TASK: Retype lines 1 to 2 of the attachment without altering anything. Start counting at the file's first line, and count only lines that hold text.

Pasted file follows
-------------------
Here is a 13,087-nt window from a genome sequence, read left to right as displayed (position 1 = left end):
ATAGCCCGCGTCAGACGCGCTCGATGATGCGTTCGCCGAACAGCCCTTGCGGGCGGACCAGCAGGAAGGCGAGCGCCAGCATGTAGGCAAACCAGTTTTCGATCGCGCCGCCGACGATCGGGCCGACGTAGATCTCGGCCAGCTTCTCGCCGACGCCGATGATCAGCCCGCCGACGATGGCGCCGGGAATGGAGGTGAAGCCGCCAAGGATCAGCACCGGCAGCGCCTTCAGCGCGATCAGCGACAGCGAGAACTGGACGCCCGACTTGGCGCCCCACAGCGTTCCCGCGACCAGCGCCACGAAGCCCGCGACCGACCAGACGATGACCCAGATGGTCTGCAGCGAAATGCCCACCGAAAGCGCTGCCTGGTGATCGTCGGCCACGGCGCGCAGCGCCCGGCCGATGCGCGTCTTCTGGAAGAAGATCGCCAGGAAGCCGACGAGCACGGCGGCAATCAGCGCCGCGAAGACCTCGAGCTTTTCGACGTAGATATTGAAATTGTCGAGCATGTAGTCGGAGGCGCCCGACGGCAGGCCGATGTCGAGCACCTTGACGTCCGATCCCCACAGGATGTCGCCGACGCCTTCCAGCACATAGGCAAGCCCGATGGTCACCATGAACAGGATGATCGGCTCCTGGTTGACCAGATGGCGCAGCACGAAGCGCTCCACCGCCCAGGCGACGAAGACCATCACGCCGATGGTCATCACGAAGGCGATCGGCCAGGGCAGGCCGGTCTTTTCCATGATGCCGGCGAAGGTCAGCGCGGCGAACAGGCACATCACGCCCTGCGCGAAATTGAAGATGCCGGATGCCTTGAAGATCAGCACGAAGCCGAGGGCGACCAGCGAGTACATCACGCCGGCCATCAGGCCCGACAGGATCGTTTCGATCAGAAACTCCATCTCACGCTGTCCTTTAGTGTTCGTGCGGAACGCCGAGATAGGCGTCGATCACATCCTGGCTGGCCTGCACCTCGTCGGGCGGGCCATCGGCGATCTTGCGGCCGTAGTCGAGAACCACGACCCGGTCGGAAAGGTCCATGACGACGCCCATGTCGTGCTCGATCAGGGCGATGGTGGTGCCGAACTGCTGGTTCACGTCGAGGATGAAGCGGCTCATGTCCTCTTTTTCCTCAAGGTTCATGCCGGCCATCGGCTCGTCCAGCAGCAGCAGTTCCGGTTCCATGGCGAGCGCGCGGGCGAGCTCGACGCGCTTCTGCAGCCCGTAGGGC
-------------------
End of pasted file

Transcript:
Here is a 13,087-nt window from a genome sequence, read left to right as displayed (position 1 = left end):
ATAGCCCGCGTCAGACGCGCTCGATGATGCGTTCGCCGAACAGCCCTTGCGGGCGGACCAGCAGGAAGGCGAGCGCCAGCATGTAGGCAAACCAGTTTTCGATCGCGCCGCCGACGATCGGGCCGACGTAGATCTCGGCCAGCTTCTCGCCGACGCCGATGATCAGCCCGCCGACGATGGCGCCGGGAATGGAGGTGAAGCCGCCAAGGATCAGCACCGGCAGCGCCTTCAGCGCGATCAGCGACAGCGAGAACTGGACGCCCGACTTGGCGCCCCACAGCGTTCCCGCGACCAGCGCCACGAAGCCCGCGACCGACCAGACGATGACCCAGATGGTCTGCAGCGAAATGCCCACCGAAAGCGCTGCCTGGTGATCGTCGGCCACGGCGCGCAGCGCCCGGCCGATGCGCGTCTTCTGGAAGAAGATCGCCAGGAAGCCGACGAGCACGGCGGCAATCAGCGCCGCGAAGACCTCGAGCTTTTCGACGTAGATATTGAAATTGTCGAGCATGTAGTCGGAGGCGCCCGACGGCAGGCCGATGTCGAGCACCTTGACGTCCGATCCCCACAGGATGTCGCCGACGCCTTCCAGCACATAGGCAAGCCCGATGGTCACCATGAACAGGATGATCGGCTCCTGGTTGACCAGATGGCGCAGCACGAAGCGCTCCACCGCCCAGGCGACGAAGACCATCACGCCGATGGTCATCACGAAGGCGATCGGCCAGGGCAGGCCGGTCTTTTCCATGATGCCGGCGAAGGTCAGCGCGGCGAACAGGCACATCACGCCCTGCGCGAAATTGAAGATGCCGGATGCCTTGAAGATCAGCACGAAGCCGAGGGCGACCAGCGAGTACATCACGCCGGCCATCAGGCCCGACAGGATCGTTTCGATCAGAAACTCCATCTCACGCTGTCCTTTAGTGTTCGTGCGGAACGCCGAGATAGGCGTCGATCACATCCTGGCTGGCCTGCACCTCGTCGGGCGGGCCATCGGCGATCTTGCGGCCGTAGTCGAGAACCACGACCCGGTCGGAAAGGTCCATGACGACGCCCATGTCGTGCTCGATCAGGGCGATGGTGGTGCCGAACTGCTGGTTCACGTCGAGGATGAAGCGGCTCATGTCCTCTTTTTCCTCAAGGTTCATGCCGGCCATCGGCTCGTCCAGCAGCAGCAGTTCCGGTTCCATGGCGAGCGCGCGGGCGAGCTCGACGCGCTTCTGCAGCCCGTAGGGC